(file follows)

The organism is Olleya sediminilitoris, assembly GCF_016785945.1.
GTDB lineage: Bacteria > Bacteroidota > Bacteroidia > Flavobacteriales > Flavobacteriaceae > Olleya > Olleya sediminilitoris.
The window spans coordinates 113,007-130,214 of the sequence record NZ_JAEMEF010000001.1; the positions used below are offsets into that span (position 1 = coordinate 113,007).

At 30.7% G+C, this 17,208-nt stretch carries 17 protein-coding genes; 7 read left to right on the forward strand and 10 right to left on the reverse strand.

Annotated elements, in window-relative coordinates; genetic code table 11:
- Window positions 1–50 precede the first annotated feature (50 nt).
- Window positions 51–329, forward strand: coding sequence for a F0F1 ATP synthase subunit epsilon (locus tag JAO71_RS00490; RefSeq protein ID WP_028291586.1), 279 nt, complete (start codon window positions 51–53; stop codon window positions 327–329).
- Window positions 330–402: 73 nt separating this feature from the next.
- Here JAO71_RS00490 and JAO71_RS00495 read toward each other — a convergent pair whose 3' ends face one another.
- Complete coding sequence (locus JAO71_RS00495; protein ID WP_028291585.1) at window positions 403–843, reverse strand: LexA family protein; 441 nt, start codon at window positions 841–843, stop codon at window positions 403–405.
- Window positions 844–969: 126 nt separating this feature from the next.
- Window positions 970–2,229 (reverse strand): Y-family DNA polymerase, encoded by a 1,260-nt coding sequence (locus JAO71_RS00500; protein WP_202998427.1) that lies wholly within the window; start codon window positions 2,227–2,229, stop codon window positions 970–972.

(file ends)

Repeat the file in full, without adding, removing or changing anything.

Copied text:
The organism is Olleya sediminilitoris, assembly GCF_016785945.1.
GTDB lineage: Bacteria > Bacteroidota > Bacteroidia > Flavobacteriales > Flavobacteriaceae > Olleya > Olleya sediminilitoris.
The window spans coordinates 113,007-130,214 of the sequence record NZ_JAEMEF010000001.1; the positions used below are offsets into that span (position 1 = coordinate 113,007).

At 30.7% G+C, this 17,208-nt stretch carries 17 protein-coding genes; 7 read left to right on the forward strand and 10 right to left on the reverse strand.

Annotated elements, in window-relative coordinates; genetic code table 11:
- Window positions 1–50 precede the first annotated feature (50 nt).
- Window positions 51–329, forward strand: coding sequence for a F0F1 ATP synthase subunit epsilon (locus tag JAO71_RS00490; RefSeq protein ID WP_028291586.1), 279 nt, complete (start codon window positions 51–53; stop codon window positions 327–329).
- Window positions 330–402: 73 nt separating this feature from the next.
- Here JAO71_RS00490 and JAO71_RS00495 read toward each other — a convergent pair whose 3' ends face one another.
- Complete coding sequence (locus JAO71_RS00495; protein ID WP_028291585.1) at window positions 403–843, reverse strand: LexA family protein; 441 nt, start codon at window positions 841–843, stop codon at window positions 403–405.
- Window positions 844–969: 126 nt separating this feature from the next.
- Window positions 970–2,229 (reverse strand): Y-family DNA polymerase, encoded by a 1,260-nt coding sequence (locus JAO71_RS00500; protein WP_202998427.1) that lies wholly within the window; start codon window positions 2,227–2,229, stop codon window positions 970–972.